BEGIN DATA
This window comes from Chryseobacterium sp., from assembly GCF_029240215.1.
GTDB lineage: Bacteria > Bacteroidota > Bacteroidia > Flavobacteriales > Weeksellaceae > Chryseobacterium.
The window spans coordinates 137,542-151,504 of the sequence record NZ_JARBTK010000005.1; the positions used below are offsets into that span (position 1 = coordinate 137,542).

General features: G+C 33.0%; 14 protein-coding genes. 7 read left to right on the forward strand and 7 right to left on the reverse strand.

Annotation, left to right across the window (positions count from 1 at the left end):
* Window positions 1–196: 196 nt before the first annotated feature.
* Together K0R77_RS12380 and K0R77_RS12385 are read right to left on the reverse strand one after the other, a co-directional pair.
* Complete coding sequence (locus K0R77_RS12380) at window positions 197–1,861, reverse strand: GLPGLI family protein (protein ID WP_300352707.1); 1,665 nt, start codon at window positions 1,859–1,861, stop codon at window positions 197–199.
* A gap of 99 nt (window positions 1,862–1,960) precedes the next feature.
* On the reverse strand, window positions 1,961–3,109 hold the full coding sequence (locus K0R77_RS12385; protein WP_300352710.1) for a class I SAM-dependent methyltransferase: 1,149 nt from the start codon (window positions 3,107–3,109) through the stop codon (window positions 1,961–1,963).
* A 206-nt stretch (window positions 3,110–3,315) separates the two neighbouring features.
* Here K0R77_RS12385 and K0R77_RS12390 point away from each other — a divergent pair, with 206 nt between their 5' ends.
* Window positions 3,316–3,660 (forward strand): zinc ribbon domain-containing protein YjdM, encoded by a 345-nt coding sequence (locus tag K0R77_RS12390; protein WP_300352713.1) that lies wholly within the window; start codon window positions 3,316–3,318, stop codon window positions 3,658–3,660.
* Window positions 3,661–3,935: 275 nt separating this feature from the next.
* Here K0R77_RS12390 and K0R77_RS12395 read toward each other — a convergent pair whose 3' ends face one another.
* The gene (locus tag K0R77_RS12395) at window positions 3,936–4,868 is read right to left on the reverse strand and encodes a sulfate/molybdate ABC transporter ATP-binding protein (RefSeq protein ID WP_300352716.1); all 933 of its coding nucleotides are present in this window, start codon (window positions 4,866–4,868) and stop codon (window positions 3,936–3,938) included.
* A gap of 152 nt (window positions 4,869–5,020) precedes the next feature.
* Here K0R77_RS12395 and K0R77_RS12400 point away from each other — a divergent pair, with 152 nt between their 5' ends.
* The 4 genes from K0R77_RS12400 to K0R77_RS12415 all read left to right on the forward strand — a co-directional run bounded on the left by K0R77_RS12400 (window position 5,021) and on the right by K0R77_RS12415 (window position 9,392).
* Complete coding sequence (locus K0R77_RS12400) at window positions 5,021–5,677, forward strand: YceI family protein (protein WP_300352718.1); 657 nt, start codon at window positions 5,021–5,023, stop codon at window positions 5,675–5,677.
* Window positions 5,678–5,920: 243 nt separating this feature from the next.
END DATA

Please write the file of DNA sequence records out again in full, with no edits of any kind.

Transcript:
This window comes from Chryseobacterium sp., from assembly GCF_029240215.1.
GTDB lineage: Bacteria > Bacteroidota > Bacteroidia > Flavobacteriales > Weeksellaceae > Chryseobacterium.
The window spans coordinates 137,542-151,504 of the sequence record NZ_JARBTK010000005.1; the positions used below are offsets into that span (position 1 = coordinate 137,542).

General features: G+C 33.0%; 14 protein-coding genes. 7 read left to right on the forward strand and 7 right to left on the reverse strand.

Annotation, left to right across the window (positions count from 1 at the left end):
* Window positions 1–196: 196 nt before the first annotated feature.
* Together K0R77_RS12380 and K0R77_RS12385 are read right to left on the reverse strand one after the other, a co-directional pair.
* Complete coding sequence (locus K0R77_RS12380) at window positions 197–1,861, reverse strand: GLPGLI family protein (protein ID WP_300352707.1); 1,665 nt, start codon at window positions 1,859–1,861, stop codon at window positions 197–199.
* A gap of 99 nt (window positions 1,862–1,960) precedes the next feature.
* On the reverse strand, window positions 1,961–3,109 hold the full coding sequence (locus K0R77_RS12385; protein WP_300352710.1) for a class I SAM-dependent methyltransferase: 1,149 nt from the start codon (window positions 3,107–3,109) through the stop codon (window positions 1,961–1,963).
* A 206-nt stretch (window positions 3,110–3,315) separates the two neighbouring features.
* Here K0R77_RS12385 and K0R77_RS12390 point away from each other — a divergent pair, with 206 nt between their 5' ends.
* Window positions 3,316–3,660 (forward strand): zinc ribbon domain-containing protein YjdM, encoded by a 345-nt coding sequence (locus tag K0R77_RS12390; protein WP_300352713.1) that lies wholly within the window; start codon window positions 3,316–3,318, stop codon window positions 3,658–3,660.
* Window positions 3,661–3,935: 275 nt separating this feature from the next.
* Here K0R77_RS12390 and K0R77_RS12395 read toward each other — a convergent pair whose 3' ends face one another.
* The gene (locus tag K0R77_RS12395) at window positions 3,936–4,868 is read right to left on the reverse strand and encodes a sulfate/molybdate ABC transporter ATP-binding protein (RefSeq protein ID WP_300352716.1); all 933 of its coding nucleotides are present in this window, start codon (window positions 4,866–4,868) and stop codon (window positions 3,936–3,938) included.
* A gap of 152 nt (window positions 4,869–5,020) precedes the next feature.
* Here K0R77_RS12395 and K0R77_RS12400 point away from each other — a divergent pair, with 152 nt between their 5' ends.
* The 4 genes from K0R77_RS12400 to K0R77_RS12415 all read left to right on the forward strand — a co-directional run bounded on the left by K0R77_RS12400 (window position 5,021) and on the right by K0R77_RS12415 (window position 9,392).
* Complete coding sequence (locus K0R77_RS12400) at window positions 5,021–5,677, forward strand: YceI family protein (protein WP_300352718.1); 657 nt, start codon at window positions 5,021–5,023, stop codon at window positions 5,675–5,677.
* Window positions 5,678–5,920: 243 nt separating this feature from the next.